Low resistance vs high ?
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    Default Low resistance vs high ?

    I just got my ego c and I'm wondering whats the difference in the low vs high resistance atomizers ?

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    Low resistance is the way to go.. It basically allows note power output from the atomizer and the 3v battery that the ego comes with. Lower the resistance the more power output, more vapor... Higher resistance would be better from higher voltage mods

    Sent from my SPH-D710 using Tapatalk 2

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    From what i understand high resistance is for higher voltage, and lower resistance for lower voltage. I am still learning too, but I have heard not to go below 2 ohms on an Ego. High resistance on an ego won't work too well, meaning not as much vapor, but works better with higher voltage ecigs.
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    does it affect the taste ?

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    Quote Originally Posted by Pinkhare View Post
    does it affect the taste ?
    Everything affects taste.
    http://www.casaa.org/images/9974739e5e33027c7244f0b4518d5a2d.jpg

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    Basically, resistance is the factor (in ohms) that says how much current (in watts) goes thru the wire, the more current, the more heat. More heat means more vapor and usually more flavor. A lower resistance atty letīs more current flow thru the wire in the atty or carto.

    Small batts donīt work too well with LR atties īcause they discharge too fast, making them fail. Be sure to use LR only if your ecig is rated for it.
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    Here's an easy explanation, I think.

    Your atomizer or cartomizer heats by using watts, like a light bulb. The more watts, the hotter the heat and the brighter the bulb.

    Most juice tastes best between 6 and 10 watts being used by the atomizer coil (or cartomizer coil).

    So, to find out how many watts your coil is, you can't look at it like a light bulb because it depends on the voltage of the battery.

    The simple fomula is: Volts X Volts / ohms = Watts.

    If you have an eGo-T or an eGo-C, your battery is 3.4 volts.

    If you use a 1.7 ohm atomizer, the formula woud be:

    3.4V x 3.4V / 1.7ohms = 6.8 watts.

    If you plug the numbers in the formula, replacing 1.7 with whatever resistance (ohms) your atty is, you will see that the lower the ohms, the higher the watts, and vice-versa.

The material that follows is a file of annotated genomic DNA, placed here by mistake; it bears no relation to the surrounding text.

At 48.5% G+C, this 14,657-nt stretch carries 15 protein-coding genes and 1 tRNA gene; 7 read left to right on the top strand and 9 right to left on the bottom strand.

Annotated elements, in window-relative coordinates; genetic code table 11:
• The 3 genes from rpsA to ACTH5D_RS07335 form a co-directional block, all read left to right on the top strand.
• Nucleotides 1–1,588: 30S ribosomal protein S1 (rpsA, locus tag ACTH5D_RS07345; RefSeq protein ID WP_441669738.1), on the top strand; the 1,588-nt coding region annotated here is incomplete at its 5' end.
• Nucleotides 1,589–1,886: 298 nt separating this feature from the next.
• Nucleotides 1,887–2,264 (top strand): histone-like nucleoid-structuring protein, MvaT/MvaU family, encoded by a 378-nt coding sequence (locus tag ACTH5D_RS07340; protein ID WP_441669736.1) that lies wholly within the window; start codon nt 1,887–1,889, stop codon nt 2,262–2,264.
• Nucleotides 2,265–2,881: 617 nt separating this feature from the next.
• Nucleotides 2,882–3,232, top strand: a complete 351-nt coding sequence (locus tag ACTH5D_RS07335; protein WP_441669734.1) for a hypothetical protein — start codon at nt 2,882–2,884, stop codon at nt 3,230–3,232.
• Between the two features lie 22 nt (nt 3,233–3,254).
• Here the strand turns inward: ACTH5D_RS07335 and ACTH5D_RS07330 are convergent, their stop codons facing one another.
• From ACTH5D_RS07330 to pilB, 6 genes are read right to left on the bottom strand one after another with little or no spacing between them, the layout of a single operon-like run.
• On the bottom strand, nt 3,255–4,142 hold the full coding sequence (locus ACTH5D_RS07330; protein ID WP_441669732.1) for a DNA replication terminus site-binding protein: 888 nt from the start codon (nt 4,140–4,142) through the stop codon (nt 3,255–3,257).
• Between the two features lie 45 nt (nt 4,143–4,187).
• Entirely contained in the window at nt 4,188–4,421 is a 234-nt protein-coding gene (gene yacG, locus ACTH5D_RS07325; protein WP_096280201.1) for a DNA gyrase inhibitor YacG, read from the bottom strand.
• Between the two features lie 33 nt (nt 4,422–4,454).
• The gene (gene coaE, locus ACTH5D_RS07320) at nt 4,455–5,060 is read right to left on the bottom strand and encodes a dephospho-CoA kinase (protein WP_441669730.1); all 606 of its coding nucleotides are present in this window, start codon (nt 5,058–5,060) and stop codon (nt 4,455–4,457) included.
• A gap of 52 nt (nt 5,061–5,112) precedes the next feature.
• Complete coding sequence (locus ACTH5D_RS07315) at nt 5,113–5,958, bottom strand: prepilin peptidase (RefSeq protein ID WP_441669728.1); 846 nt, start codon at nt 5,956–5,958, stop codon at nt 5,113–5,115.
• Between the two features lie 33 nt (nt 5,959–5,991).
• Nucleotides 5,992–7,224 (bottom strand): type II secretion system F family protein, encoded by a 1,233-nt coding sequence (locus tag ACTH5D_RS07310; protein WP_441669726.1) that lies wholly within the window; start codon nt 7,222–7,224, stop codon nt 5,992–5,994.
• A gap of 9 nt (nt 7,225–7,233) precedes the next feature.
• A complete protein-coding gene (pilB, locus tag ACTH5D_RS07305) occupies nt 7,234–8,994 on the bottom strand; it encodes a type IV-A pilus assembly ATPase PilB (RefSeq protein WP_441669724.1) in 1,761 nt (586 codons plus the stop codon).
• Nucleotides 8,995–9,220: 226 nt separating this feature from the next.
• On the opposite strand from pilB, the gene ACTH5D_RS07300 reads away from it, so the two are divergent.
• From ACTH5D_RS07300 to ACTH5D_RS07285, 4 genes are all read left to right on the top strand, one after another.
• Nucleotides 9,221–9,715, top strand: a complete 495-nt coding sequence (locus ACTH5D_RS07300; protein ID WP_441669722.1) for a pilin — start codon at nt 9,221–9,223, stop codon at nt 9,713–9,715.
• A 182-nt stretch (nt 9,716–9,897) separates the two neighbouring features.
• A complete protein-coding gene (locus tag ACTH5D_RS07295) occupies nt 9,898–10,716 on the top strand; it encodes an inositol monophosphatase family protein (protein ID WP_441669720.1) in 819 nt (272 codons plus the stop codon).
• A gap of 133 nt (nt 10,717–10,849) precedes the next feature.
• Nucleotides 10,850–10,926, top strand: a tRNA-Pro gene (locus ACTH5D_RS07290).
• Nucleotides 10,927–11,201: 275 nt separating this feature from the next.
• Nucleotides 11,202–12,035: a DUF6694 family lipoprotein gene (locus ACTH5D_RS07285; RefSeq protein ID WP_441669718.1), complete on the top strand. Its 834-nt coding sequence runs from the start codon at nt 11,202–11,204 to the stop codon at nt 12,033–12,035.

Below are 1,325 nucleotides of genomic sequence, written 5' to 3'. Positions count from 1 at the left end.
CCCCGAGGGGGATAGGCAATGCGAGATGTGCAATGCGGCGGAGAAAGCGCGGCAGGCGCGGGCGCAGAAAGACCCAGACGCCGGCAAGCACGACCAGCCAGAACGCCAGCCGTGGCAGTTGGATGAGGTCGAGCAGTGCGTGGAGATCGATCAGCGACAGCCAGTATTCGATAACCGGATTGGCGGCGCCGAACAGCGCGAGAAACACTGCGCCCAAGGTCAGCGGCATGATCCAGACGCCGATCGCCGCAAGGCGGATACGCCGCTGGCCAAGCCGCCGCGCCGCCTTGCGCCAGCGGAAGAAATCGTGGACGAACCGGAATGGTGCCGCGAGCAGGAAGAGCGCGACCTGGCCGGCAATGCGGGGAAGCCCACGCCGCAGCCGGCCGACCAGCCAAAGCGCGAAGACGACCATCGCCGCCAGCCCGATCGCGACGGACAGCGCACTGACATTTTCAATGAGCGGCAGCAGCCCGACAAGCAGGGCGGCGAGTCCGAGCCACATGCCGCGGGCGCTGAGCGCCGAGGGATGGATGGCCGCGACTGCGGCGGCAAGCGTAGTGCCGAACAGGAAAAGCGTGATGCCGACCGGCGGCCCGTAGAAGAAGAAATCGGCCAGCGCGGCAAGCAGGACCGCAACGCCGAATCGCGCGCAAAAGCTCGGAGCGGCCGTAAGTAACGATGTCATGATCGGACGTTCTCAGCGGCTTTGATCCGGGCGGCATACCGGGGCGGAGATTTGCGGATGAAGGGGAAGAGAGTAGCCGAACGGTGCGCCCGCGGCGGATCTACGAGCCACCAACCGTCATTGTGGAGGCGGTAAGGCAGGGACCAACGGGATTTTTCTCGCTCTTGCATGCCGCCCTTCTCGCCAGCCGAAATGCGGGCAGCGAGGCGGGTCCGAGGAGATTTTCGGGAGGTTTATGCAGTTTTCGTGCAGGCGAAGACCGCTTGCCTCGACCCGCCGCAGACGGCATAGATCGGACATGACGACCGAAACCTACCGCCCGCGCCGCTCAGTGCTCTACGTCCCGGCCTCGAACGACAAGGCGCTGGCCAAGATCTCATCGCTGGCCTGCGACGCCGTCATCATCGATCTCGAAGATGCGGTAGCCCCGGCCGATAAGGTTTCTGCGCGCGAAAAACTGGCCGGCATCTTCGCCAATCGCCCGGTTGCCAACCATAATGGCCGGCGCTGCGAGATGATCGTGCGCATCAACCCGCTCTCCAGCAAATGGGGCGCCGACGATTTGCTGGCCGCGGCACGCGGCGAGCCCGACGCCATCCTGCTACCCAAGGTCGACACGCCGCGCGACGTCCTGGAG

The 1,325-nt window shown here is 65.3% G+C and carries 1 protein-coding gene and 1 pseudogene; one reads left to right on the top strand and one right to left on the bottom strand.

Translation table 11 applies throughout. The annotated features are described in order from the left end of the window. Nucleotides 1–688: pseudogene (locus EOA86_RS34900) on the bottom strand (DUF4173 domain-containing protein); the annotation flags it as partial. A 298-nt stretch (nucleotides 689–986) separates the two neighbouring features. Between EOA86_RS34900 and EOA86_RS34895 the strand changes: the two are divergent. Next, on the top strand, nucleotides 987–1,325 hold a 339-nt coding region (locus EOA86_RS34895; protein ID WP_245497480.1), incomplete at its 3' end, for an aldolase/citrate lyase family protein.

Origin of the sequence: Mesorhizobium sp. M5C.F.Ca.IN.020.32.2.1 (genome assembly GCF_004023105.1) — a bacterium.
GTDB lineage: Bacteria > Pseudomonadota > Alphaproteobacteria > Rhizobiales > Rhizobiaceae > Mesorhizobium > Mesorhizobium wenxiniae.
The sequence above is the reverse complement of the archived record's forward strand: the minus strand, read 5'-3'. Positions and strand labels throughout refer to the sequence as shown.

If you change only the volts, the higher the volts, the higher the watts (and vice versa).

    If you use too high of a voltage, or too low of a resistance, the watts will be so high that some juice will taste burnt.

    If you use too low voltage or too high resistance, the watts will be too low and the vapor will be weak.
    Last edited by sailorman; 05-24-2012 at 10:39 PM.
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    Thanks everyone!

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    Thanks for asking I have been wondering the same!

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    Quote Originally Posted by sailorman View Post
    Here's an easy explanation, I think.

    Your atomizer or cartomizer heats by using watts, like a light bulb. The more watts, the hotter the heat and the brighter the bulb.

    Most juice tastes best between 6 and 10 watts being used by the atomizer coil (or cartomizer coil).

    So, to find out how many watts your coil is, you can't look at it like a light bulb because it depends on the voltage of the battery.

    The simple fomula is: Volts X Volts / ohms = Watts.

    If you have an eGo-T or an eGo-C, your battery is 3.4 volts.

    If you use a 1.7 ohm atomizer, the formula woud be:

    3.4V x 3.4V / 1.7ohms = 6.8 watts.

    If you plug the numbers in the formula, replacing 1.7 with whatever resistance (ohms) your atty is, you will see that the lower the ohms, the higher the watts, and vice-versa.

    If you change only the volts, the higher the volts, the higher the watts (and vice versa).

    If you use too high of a voltage, or too low of a resistance, the watts will be so high that some juice will taste burnt.

    If you use too low voltage or too high resistance, the watts will be too low and the vapor will be weak.
    That formula's pretty useful. I'll definitely keep that in consideration when dialing in my VV device. Thanks!

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